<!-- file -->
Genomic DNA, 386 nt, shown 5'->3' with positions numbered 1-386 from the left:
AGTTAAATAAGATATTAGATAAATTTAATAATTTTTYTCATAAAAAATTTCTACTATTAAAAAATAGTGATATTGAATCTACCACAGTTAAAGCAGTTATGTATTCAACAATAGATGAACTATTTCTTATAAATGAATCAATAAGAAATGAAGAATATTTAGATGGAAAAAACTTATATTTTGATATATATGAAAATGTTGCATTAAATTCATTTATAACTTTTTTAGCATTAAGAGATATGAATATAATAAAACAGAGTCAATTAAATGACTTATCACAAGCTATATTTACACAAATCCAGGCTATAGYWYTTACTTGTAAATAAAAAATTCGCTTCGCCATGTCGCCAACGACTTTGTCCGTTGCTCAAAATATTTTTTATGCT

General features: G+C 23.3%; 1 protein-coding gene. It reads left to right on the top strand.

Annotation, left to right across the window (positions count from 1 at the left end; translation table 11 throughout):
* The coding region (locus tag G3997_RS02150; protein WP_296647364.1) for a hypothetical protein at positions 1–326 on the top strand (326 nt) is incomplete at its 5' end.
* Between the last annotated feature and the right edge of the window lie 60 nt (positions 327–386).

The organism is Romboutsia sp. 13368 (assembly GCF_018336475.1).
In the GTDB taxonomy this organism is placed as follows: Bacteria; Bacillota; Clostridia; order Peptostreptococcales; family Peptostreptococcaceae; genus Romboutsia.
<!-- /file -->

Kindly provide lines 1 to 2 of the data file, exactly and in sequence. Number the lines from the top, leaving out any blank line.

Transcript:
Genomic DNA, 386 nt, shown 5'->3' with positions numbered 1-386 from the left:
AGTTAAATAAGATATTAGATAAATTTAATAATTTTTYTCATAAAAAATTTCTACTATTAAAAAATAGTGATATTGAATCTACCACAGTTAAAGCAGTTATGTATTCAACAATAGATGAACTATTTCTTATAAATGAATCAATAAGAAATGAAGAATATTTAGATGGAAAAAACTTATATTTTGATATATATGAAAATGTTGCATTAAATTCATTTATAACTTTTTTAGCATTAAGAGATATGAATATAATAAAACAGAGTCAATTAAATGACTTATCACAAGCTATATTTACACAAATCCAGGCTATAGYWYTTACTTGTAAATAAAAAATTCGCTTCGCCATGTCGCCAACGACTTTGTCCGTTGCTCAAAATATTTTTTATGCT